But I had the email chain from when Bossman said I was never staff, and always a floater.
I politely referenced that email chain before letting them know firmly that because I was lied to, our prior agreement didn’t apply and I was fully eligible all along. Corporate policy, as confirmed by HR, agreed with me, so I let them know I wasn’t returning a single penny.
In the end, the reimbursements amounted to well over $21,000 USD, and I transitioned into my dream job.
I could say that I would trade the funds back for the time I lost commuting to that miserable store (4 hours every shift), but all that pressure motivated me to make the best career move of my life.
The great satisfaction of not only professionally surpassing my old boss, but getting to tell him that his lies cost him way more on the way out is almost priceless.
I also shared my story and method with MANY colleagues who were being told wrongly by the Bossman that they didn’t qualify for this policy.”
11. You Want Me To Comply? I'll Do That Until You Change Your Ways
“I’m working at a factory making brake tubes. We operate at pretty high numbers (around 30k finished tubes/24 hours). Our former planner was, in my and coworkers’ opinions, pretty good at her job, but she quit recently and we got a new guy – not new at the company and probably knows his job well, but from his first production plan for the week it was clear he never even stopped to think or ask how things work at our workplace.
To clarify some processes: the warehouse gives us ‘raw tubes’, we put screws on them and flare the ends (form something like a mushroom on both ends of the tube – search ‘brake line flare’ on Google Images to get a picture) and we pack the finished products in big metal boxes (in which the raw tubes also come, so we reuse the boxes when they’re empty).
We followed the new plan loosely, only switching some clearly non-optimal ordering – stuff like:
- Changing tools to set 1.
- Making tubes for an hour.
- Changing tools to set 2.
- Making tubes with those tools for another hour.
- Returning the toolset 1 and continuing production.
As it’s more optimal to try to keep tools switching, thus machine downtime, as rare as possible (when you don’t change tools, different products just have different tube lengths and different screws, but you don’t need to adjust settings to make the product within dimensional tolerances…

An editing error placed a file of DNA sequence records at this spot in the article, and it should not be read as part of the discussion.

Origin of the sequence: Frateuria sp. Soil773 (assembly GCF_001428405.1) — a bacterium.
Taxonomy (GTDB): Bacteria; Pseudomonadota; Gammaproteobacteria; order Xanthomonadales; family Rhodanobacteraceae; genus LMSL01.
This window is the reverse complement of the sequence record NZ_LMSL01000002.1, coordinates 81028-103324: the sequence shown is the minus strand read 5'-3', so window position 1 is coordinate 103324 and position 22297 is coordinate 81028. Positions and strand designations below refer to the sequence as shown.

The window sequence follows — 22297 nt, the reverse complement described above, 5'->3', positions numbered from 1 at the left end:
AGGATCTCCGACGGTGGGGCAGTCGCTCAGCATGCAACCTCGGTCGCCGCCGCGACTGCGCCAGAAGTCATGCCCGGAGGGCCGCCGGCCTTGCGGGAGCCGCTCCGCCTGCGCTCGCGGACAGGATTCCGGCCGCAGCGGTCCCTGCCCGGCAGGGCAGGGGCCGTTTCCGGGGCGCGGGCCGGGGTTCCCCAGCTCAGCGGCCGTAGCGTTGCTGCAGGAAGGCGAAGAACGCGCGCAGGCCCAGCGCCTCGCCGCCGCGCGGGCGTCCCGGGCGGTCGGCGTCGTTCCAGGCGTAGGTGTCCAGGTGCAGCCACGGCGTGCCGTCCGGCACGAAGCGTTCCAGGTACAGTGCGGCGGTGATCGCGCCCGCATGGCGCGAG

Sorry, I digress.)
Also when the plan was for 4000 parts of one type, and we had materials for 4500 parts, we finished it all, to avoid adding warehouse manipulators more work with putting the remaining materials back in the warehouse, and also to get one ‘free’ metal box that manipulators don’t have to bring (and also more often than not we are short of the boxes we need).
All troubles peaked when I had an afternoon shift and I was there by myself (usually we are two setters on a shift, but my shift coworker was sick) and so to make things easier for me, the morning shift kept the toolset they were using and I ‘jumped’ to the end of the plan, to do 250 tubes with the same toolset (so I don’t have to change toolsets twice) and then jump back and change the toolset only once.
I finished the product, changed tools… And my boss came to tell me a customer called that they don’t want the tubes anymore, so we shouldn’t have made them. If I went along with the plan, I wouldn’t have made them. Alright, that was our fault, we admitted. But then the planner guy wrote us an angry e-mail, telling us:
- To follow the plan exactly as he made it.
- To not make more tubes than the plan calls for.
Now the malicious compliance finally begins.
We all decided to stick to the letter exactly. 200pcs of 1-meter long tube remains in 5 meters long box? Send it back to the warehouse.
Changing tools 4 times in 4 hours, when we could do it just once? Alright, more downtime, less work for us.
The first two shifts next week returned 7 boxes to the warehouse. We had slightly more work because when we ran out of metal boxes (which were sitting in the warehouse with 200-500 raw tubes inside them), we had to use wooden boxes which are narrower, so you only put slightly more than half the amount compared to the metal box, but we persevered.
Finally, this week at a bosses meeting, they found out our effectivity went down (not by much, but still…), a warehouse leader complained his staff had to move more boxes than before, and suddenly, we are told we can finish raw tubes if there are less than around 700 tubes, and we can move around the plan order if it’s too wrongly ordered. Also, the planner finally accepted our input on how to plan so we don’t have too much downtime changing toolsets.”
10. Decided To Be Cheap With Your Wedding? Enjoy The Unreturnable Gift
“Almost 20 years ago, I was in grad school and one of my cohorts was getting married. However, the couple decided to be as cheap as possible with their wedding and told all their grad-schoolie friends about it. Buying cases of wine that wasn’t great for the reception dinner so they’d have plenty to take home and drink themselves, only registering at very expensive stores with liberal return policies, openly planning to return as much as possible for cash afterward.
Oh, and trying to get me to drive a completely unknown random person 6+ hours to the wedding (rural Minnesota) as a favor.